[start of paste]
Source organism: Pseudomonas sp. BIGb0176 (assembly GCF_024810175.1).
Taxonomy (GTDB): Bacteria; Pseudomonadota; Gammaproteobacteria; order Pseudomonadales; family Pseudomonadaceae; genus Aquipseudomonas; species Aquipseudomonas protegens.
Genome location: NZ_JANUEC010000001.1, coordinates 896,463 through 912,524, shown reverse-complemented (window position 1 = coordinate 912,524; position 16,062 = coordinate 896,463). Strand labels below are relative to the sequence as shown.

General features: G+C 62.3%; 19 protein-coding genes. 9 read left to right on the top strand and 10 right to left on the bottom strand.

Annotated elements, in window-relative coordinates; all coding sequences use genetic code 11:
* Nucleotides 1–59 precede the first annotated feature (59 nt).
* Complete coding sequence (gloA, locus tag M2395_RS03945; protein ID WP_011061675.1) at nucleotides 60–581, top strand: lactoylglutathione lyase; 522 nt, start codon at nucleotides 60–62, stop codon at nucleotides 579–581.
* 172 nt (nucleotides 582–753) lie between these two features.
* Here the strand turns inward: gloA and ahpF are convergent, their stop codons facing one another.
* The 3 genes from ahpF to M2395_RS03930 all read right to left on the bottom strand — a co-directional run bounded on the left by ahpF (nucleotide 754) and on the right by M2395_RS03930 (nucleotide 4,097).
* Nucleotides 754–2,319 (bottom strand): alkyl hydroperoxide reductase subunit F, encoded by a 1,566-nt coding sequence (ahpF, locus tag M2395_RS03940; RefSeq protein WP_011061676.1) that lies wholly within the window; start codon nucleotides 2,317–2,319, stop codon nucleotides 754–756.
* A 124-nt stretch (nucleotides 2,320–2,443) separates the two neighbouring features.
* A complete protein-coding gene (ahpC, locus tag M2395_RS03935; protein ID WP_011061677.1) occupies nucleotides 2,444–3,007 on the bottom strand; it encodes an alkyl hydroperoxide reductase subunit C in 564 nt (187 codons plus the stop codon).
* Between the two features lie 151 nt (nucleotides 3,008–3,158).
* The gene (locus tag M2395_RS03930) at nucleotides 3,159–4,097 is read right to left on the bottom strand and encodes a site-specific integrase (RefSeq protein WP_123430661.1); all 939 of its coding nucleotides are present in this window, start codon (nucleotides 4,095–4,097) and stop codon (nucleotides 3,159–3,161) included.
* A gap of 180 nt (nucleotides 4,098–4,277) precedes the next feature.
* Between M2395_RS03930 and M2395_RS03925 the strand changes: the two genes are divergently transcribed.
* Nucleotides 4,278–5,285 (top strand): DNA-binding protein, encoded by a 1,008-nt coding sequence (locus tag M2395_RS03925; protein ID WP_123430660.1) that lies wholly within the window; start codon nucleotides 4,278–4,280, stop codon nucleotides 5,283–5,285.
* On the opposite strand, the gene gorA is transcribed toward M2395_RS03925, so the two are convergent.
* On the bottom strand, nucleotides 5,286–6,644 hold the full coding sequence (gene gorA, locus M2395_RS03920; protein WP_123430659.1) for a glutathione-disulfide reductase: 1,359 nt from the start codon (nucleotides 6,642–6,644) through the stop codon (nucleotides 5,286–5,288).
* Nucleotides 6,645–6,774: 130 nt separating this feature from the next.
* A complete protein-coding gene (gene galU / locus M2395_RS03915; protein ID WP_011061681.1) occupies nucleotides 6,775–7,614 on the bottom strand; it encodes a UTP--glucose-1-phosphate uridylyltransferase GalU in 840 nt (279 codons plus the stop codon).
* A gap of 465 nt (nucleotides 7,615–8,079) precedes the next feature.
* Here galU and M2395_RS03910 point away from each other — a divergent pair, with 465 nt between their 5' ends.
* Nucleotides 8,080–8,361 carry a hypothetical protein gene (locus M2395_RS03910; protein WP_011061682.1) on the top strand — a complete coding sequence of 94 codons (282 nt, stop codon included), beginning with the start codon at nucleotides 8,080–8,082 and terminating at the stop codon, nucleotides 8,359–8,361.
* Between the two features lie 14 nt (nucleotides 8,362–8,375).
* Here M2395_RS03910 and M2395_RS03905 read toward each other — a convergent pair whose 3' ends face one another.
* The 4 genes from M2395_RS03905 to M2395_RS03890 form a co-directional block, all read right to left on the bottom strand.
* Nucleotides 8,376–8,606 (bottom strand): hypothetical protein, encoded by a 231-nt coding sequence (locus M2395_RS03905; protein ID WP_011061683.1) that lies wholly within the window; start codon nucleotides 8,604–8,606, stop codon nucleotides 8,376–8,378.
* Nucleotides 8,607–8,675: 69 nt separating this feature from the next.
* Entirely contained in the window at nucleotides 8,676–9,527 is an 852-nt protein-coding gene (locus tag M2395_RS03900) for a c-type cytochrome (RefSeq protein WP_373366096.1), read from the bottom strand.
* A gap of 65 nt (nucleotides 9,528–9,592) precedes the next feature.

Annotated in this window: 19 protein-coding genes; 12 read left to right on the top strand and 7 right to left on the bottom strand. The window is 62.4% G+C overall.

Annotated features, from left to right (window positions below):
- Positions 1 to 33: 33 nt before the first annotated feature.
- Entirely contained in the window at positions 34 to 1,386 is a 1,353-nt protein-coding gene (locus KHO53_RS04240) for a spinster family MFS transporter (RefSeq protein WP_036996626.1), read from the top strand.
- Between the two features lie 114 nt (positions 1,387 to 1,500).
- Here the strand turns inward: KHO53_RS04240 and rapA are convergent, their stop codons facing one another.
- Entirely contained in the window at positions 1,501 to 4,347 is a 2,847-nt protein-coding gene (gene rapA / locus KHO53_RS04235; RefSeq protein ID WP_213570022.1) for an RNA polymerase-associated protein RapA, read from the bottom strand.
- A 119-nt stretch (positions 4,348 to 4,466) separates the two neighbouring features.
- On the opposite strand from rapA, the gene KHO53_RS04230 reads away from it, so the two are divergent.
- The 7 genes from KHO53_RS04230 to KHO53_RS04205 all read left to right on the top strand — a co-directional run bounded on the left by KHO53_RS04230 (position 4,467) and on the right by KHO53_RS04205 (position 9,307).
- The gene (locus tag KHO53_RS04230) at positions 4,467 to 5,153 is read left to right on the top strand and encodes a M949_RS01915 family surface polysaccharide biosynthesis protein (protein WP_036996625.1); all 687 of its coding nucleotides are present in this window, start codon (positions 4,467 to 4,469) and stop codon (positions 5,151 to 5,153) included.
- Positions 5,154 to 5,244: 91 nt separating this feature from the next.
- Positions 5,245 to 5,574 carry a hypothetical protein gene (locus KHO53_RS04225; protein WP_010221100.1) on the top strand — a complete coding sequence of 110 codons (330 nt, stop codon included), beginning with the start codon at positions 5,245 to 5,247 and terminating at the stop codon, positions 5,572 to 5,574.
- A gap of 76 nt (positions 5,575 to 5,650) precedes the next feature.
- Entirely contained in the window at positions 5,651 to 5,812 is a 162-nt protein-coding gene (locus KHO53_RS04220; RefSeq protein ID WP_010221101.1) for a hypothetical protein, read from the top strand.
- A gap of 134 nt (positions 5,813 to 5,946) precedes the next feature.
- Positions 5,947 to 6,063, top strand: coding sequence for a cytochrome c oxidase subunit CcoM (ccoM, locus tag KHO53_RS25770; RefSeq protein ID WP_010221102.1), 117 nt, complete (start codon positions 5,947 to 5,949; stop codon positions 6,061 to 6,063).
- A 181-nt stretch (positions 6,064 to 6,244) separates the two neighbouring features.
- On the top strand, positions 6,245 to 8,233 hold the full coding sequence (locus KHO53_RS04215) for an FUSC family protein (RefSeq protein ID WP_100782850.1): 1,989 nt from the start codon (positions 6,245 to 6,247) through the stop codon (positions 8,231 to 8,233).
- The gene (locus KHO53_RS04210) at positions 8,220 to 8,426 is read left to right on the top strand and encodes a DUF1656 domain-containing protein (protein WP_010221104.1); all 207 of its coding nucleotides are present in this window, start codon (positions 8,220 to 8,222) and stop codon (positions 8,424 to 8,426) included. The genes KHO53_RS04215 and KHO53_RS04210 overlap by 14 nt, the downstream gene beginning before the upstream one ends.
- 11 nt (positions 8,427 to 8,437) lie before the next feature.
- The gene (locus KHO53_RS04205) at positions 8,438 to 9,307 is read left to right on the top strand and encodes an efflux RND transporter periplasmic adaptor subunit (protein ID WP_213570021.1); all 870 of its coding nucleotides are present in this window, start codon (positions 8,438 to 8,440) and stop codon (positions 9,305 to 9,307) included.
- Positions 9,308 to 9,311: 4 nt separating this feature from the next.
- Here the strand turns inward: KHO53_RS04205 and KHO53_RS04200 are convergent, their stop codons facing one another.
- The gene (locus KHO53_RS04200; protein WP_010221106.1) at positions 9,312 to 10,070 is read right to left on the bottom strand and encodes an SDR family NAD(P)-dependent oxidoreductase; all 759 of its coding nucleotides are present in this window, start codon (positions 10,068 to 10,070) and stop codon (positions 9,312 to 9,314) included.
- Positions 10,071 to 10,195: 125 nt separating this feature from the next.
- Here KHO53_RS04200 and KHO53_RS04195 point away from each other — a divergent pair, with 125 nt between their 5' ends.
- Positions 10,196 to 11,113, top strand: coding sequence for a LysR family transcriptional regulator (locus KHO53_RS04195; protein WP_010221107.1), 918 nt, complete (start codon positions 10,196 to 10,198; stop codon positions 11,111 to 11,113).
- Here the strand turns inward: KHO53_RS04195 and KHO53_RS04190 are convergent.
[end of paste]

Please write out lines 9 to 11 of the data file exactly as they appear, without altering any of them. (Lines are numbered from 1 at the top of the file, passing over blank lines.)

* Here the strand turns inward: gloA and ahpF are convergent, their stop codons facing one another.
* The 3 genes from ahpF to M2395_RS03930 all read right to left on the bottom strand — a co-directional run bounded on the left by ahpF (nucleotide 754) and on the right by M2395_RS03930 (nucleotide 4,097).
* Nucleotides 754–2,319 (bottom strand): alkyl hydroperoxide reductase subunit F, encoded by a 1,566-nt coding sequence (ahpF, locus tag M2395_RS03940; RefSeq protein WP_011061676.1) that lies wholly within the window; start codon nucleotides 2,317–2,319, stop codon nucleotides 754–756.